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Disputes about Wisconsin cabins happen all the time. But recently, one dispute has stood out from the rest. It has gone all the way to the United States Supreme Court, and a decision is expected in late 2016. What happened, and how did this dispute go all the way to the highest court in the land?
UPDATE: Arguments were heard by the Supreme Court in March of 2017, and a ruling should be issued later this year.
Years ago, a Wisconsin family with a cabin on the St. Croix wanted to sell off an extra side lot to finance cabin improvements. The county said the lot was too small to sell as a "developable parcel" due to state and federal guidelines governing property on scenic waterways such as the St. Croix. Since then, the family and various authorities have been locked in an ongoing battle that involves a delicate balancing act between personal use of property, and preservation of the environment and scenic areas of national importance.
The family involved in this case is a set of seven siblings who were gifted two parcels of land by their parents in the early 1990s. One of the parcels houses the family cabin; the other is a side lot that the parents had bought as an investment. After the land was deeded over to the children, the entire family continued to use it in the same way they had since the parents originally acquired the land in the 1960s.
In 2004, the siblings decided to try to sell the adjacent parcel in order to raise funds to make improvements to the cabin. When they went to market the property, they found out there was an issue. A 1970s Department of Natural Resources regulation (coupled with parts of the National Wild and Scenic Rivers Act), imposed strict rules about developing land that close to the St. Croix River.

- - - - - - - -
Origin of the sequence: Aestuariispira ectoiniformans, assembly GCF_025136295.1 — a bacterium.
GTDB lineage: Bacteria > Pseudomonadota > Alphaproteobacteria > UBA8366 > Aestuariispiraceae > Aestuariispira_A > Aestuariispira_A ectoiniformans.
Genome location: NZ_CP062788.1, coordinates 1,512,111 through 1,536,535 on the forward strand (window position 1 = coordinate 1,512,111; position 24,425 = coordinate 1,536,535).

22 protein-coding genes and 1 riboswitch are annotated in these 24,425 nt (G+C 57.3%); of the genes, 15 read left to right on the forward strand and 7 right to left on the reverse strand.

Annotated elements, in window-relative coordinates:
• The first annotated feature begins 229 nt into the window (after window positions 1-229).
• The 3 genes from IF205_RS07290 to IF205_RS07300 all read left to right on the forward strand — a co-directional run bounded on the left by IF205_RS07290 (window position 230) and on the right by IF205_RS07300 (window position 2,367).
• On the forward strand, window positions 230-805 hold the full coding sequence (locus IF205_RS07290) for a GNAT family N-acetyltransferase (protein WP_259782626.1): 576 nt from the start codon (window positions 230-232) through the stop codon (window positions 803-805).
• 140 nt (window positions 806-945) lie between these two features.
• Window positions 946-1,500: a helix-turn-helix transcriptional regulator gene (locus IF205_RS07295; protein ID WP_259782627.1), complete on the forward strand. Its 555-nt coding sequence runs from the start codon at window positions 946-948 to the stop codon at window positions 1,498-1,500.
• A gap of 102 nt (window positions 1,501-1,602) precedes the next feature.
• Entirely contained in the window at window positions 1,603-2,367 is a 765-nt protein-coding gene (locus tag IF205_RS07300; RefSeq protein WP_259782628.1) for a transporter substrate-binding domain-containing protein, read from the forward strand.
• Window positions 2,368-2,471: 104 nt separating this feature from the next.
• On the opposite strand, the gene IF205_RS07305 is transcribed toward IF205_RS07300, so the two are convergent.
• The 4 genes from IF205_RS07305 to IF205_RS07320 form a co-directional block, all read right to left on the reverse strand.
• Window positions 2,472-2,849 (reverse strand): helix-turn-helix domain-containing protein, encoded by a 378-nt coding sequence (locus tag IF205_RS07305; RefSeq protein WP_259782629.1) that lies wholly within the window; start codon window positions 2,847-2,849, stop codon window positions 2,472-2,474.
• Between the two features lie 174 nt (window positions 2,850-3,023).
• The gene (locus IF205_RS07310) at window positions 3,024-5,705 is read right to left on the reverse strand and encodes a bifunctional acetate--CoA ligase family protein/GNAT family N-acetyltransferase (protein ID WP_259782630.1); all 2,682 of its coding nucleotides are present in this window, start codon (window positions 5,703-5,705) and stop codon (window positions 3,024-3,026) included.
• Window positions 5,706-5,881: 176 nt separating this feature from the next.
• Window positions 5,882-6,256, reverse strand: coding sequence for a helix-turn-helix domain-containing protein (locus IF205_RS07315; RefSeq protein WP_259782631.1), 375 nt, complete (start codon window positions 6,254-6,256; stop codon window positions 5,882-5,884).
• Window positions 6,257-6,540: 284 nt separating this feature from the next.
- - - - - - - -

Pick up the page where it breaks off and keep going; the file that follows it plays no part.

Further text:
Specifically, the regulations state that there must be at least one acre of developable space on a parcel in order to build. While the lot the siblings wanted to sell is 1.25 acres, rules for wetland preservation and other related regulations meant that only .5 acres of that parcel could be developed. With only .5 acres of developable space, no development would be allowed. This significantly impacts the value of the parcel.
The family sued, alleging that the government's regulations were essentially a "taking" (also known as a use of its eminent domain power), meaning the family lost value without compensation.
The family's interests and the family's ability to use/sell their property is not the only issue that must be considered in cases such as this. Due to the importance that local, state and federal authorities have given to the preservation of scenic waterways and other protected parts of the environment, the long-established rules governing development near the river need to be taken into account.
The government countered the family's lawsuit by noting that the family could have taken advantage of grandfathering provisions in the law, which provided a loophole in the law and allowed development on only .5 acres, but the parents had not deeded the land in a way that this was possible. Essentially, the government claimed that the family had a chance to split/sell the land how they wanted, but they had passed up that chance by not being more careful with how the land was deeded over from their parents.
Additionally, the county claimed that the family could have modified the improvement plan (which the county referred to as "grandiose") in a way that would have complied with the regulations that protect such scenic areas, but they chose to sue instead of modifying their plan.
So far, the process has gone on for more than a decade, and required the family to:
While not all real estate disputes are this complex, this highlights just how many rules, regulations and governing bodies can quickly become involved in a property dispute.
A different approach to the real estate transfer could have avoided the current issues altogether. When the lots were gifted to the children, the deeds could have been drawn up in such a way that different parties (albeit in the same family) would own each lot. This would have protected the ability to grandfather the lots in, as the grandfathering provisions require land to be held by different owners or else the parcels are effectively "merged" and the grandfathering provisions do not apply.
Had that type of planning taken place, the family would be able to develop the vacant parcel with little issue. However, that planning didn't happen on the front end, and now significant litigation is the result.
This type of situation is all-too-common in Wisconsin, especially when cabins and other family properties are involved. When planning is not done correctly, or when someone transfers or obtains property without knowing all of the rules and regulations that a piece of real estate is subject to, large-scale issues arise.